• Verdala Curtain – a curtain wall linking St. Margherita and St. Helen Bastions. It contains Verdala Gate, and is incorporated into Fort Verdala and St. Clement's Retrenchment.[13]
  • St. Helen Bastion – a large bastion forming the central part of the lines. Its upper part is incorporated into Fort Verdala.[14]
  • St. Helen Curtain – a curtain wall linking St. Helen and St. John Almoner Bastions.[15] It contains St. Helen's Gate, which is Cospicua's main gate, and two modern openings to allow the passage of traffic. It was originally defended by a tenaille and a lunette, which were dismantled in the 19th century.[16]
  • St. John Almoner Bastion – a two tiered bastion designed by Charles François de Mondion in the early 18th century. Its left face is breached by a modern road.[17]
  • an unnamed curtain wall linking St. John Almoner and St. Francis Bastions, containing a blocked up sally port. Its lower half was demolished in the 19th century to make way for the extension of the dockyard.[18]
  • St. Francis Bastion – a bastion which was demolished in the 19th century to make way for the extension of the dockyard.
  • St. Raphael Demi-Bastion – a demi-bastion which was demolished in the 19th century to make way for the extension of the dockyard.

The 19th century additions by the British were:

References[edit]

  1. ^ "Knights' Fortifications around the Harbours of Malta". UNESCO Tentative List. Retrieved 15 July 2015. 
  2. ^ Baroque Routes. p. 16.
  3. ^ Spiteri, C. Stephen (2001). Fortresses of the Knights. Malta. Books Distributors Limited. p. 290-294. ISBN 9990972060.
  4. ^ De Lucca, Denis (2015). Tomaso Maria Napoli: A Dominican friar's contribution to Military Architecture in the Baroque Age. International Institute for Baroque Studies: UOM. p. 254. ISBN 978-999-57-0-837-5.
  5. ^ a b c Duggan, Terence (24 March 2014). "Fort Margarita in Cospicua". Times of Malta. Retrieved 7 June 2015.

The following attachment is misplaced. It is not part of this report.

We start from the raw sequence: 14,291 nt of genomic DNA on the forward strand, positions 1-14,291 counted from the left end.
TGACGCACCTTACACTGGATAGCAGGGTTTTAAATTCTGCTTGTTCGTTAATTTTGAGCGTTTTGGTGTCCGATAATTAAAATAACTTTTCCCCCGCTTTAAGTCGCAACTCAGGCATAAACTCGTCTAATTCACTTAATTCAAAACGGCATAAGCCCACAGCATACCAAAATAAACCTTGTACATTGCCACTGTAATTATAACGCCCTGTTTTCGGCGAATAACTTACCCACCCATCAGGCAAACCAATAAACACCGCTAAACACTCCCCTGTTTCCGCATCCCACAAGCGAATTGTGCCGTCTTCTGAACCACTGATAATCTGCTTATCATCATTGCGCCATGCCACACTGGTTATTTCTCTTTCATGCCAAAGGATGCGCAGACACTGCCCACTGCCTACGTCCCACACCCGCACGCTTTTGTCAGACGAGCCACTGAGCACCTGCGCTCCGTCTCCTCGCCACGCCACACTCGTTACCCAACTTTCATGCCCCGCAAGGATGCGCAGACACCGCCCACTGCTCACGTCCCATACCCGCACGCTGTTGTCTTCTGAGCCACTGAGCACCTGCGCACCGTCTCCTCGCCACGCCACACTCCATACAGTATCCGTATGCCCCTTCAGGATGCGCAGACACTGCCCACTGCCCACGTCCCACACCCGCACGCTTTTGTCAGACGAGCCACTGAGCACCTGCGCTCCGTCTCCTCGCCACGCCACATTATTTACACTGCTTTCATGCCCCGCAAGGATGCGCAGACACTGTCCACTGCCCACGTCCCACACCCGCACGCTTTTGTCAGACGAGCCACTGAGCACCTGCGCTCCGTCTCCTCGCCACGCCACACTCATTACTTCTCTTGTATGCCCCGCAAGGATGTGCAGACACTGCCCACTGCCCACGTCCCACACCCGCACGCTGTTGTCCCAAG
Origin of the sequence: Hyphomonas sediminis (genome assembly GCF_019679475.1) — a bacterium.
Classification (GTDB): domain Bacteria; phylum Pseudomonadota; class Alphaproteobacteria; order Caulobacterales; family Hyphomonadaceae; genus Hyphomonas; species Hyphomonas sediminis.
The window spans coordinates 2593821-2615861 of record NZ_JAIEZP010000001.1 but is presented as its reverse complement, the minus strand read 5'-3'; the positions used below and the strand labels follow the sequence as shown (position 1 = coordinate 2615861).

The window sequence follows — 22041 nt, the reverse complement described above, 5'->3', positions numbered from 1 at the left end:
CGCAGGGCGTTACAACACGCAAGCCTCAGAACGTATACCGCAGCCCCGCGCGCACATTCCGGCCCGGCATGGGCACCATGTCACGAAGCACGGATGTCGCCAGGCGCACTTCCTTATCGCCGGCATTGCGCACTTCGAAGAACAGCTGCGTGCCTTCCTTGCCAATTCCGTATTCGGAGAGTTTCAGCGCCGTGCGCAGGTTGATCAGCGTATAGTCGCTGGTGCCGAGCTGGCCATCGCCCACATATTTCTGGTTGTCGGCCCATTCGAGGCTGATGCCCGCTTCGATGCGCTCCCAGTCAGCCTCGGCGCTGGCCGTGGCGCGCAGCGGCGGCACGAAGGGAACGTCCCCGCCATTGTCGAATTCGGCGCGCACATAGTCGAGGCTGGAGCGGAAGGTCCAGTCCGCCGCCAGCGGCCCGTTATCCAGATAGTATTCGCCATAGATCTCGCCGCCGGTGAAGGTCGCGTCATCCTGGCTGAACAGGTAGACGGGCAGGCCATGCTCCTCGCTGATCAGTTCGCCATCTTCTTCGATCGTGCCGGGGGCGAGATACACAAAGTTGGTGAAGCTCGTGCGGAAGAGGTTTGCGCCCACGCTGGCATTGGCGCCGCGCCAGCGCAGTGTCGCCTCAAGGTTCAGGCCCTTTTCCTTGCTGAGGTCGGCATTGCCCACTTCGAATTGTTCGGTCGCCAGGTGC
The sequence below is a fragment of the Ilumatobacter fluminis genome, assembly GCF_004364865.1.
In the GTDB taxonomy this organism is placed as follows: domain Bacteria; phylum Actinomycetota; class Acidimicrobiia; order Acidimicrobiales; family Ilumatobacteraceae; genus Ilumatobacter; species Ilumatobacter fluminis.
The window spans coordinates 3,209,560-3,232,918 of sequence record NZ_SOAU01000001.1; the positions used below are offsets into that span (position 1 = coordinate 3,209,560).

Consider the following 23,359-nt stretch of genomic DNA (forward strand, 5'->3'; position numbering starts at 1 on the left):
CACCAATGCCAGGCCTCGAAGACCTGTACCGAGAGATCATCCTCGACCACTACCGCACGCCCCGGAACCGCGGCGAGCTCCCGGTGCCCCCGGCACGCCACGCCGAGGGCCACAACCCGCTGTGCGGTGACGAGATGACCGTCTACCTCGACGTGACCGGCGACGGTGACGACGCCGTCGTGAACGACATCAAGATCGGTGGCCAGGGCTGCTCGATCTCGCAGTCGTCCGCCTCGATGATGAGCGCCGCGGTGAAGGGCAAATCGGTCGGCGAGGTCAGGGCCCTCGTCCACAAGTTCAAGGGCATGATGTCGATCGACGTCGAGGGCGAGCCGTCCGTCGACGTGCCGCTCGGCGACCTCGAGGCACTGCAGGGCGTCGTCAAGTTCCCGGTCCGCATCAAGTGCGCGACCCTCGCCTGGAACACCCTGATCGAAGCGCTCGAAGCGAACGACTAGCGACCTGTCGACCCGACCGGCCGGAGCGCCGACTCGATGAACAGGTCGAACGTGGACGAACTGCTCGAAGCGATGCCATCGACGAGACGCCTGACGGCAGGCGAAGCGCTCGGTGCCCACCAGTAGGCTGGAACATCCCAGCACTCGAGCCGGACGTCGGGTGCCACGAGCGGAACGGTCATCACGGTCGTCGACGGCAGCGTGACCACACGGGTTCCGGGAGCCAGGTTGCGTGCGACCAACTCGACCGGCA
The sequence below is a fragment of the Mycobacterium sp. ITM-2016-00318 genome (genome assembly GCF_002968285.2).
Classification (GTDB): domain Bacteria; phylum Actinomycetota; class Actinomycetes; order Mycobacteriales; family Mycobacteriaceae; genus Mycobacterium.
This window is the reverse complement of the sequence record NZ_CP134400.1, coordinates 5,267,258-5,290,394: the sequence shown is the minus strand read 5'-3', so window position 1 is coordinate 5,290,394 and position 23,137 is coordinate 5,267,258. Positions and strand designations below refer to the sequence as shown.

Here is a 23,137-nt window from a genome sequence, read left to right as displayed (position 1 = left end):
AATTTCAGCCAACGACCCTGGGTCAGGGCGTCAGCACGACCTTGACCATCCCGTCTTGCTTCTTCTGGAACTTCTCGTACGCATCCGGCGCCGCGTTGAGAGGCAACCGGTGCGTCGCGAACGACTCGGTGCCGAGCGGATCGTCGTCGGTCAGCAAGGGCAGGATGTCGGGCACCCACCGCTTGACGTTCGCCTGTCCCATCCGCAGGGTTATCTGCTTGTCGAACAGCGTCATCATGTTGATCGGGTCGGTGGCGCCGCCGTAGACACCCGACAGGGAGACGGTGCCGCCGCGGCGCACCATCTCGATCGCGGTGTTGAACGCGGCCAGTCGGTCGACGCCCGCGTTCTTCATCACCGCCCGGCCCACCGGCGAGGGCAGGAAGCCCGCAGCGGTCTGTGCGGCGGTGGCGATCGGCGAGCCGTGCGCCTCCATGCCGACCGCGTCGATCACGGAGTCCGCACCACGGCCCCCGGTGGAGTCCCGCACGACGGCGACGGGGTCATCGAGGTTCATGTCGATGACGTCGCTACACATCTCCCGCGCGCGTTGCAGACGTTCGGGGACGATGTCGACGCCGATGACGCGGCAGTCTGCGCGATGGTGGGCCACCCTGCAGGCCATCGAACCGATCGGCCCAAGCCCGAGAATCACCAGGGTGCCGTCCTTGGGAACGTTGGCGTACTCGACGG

6. ^ a b c Guillaumier, Alfie (2002). Bliet u Rħula Maltin. Klabb Kotba Maltin. p. 108. ISBN 99932-39-15-1. 
  7. ^ "Birgu's Fortifications". Birgu Local Council. Retrieved 7 June 2015. 
  8. ^ Graham, Jimmy (13 January 2014). "Sta.Margherita Lines (Firenzuola Lines)". La Crac. Retrieved 7 June 2015. 
  9. ^ "Protection of Antiquities Regulations 21st November, 1932 Government Notice 402 of 1932, as Amended by Government Notices 127 of 1935 and 338 of 1939". Malta Environment and Planning Authority. Archived from the original on 20 April 2016. 
  10. ^ "Short Curtain Wall – Sta Margherita Lines" (PDF). National Inventory of the Cultural Property of the Maltese Islands. 28 June 2013. Retrieved 13 July 2015. 
  11. ^ "Firenzuola Bastion – Sta Margherita Lines" (PDF). National Inventory of the Cultural Property of the Maltese Islands. 28 June 2013. Retrieved 13 July 2015. 
  12. ^ "Sta Margherita Bastion – Sta Margherita Lines" (PDF). National Inventory of the Cultural Property of the Maltese Islands. 28 June 2013. Retrieved 13 July 2015. 
  13. ^ "Verdala Curtain – Sta Margherita Lines" (PDF). National Inventory of the Cultural Property of the Maltese Islands. 28 June 2013. Retrieved 13 July 2015. 
  14. ^ "St Helen Bastion – Sta Margherita Lines" (PDF). National Inventory of the Cultural Property of the Maltese Islands. 28 June 2013. Retrieved 13 July 2015. 
  15. ^ "St Helen Curtain – Sta Margherita Lines" (PDF). National Inventory of the Cultural Property of the Maltese Islands. 28 June 2013. Retrieved 13 July 2015. 
  16. ^ Spiteri, Stephen C. (6 September 2010). "Porta dei Mortari". MilitaryArchitecture.com. Retrieved 7 June 2015. 
  17. ^ "St John Almoner Bastion – Sta Margherita Lines" (PDF). National Inventory of the Cultural Property of the Maltese Islands. 28 June 2013. Retrieved 13 July 2015. 
  18. ^ "Curtain wall between St John Almoner and St Francis Bastions – Sta Margherita Lines" (PDF). National Inventory of the Cultural Property of the Maltese Islands. 28 June 2013. Retrieved 13 July 2015. 
  19. ^ "Fort Verdala – Sta Margherita Lines" (PDF). National Inventory of the Cultural Property of the Maltese Islands. 28 June 2013. Retrieved 13 July 2015. 

External links[edit]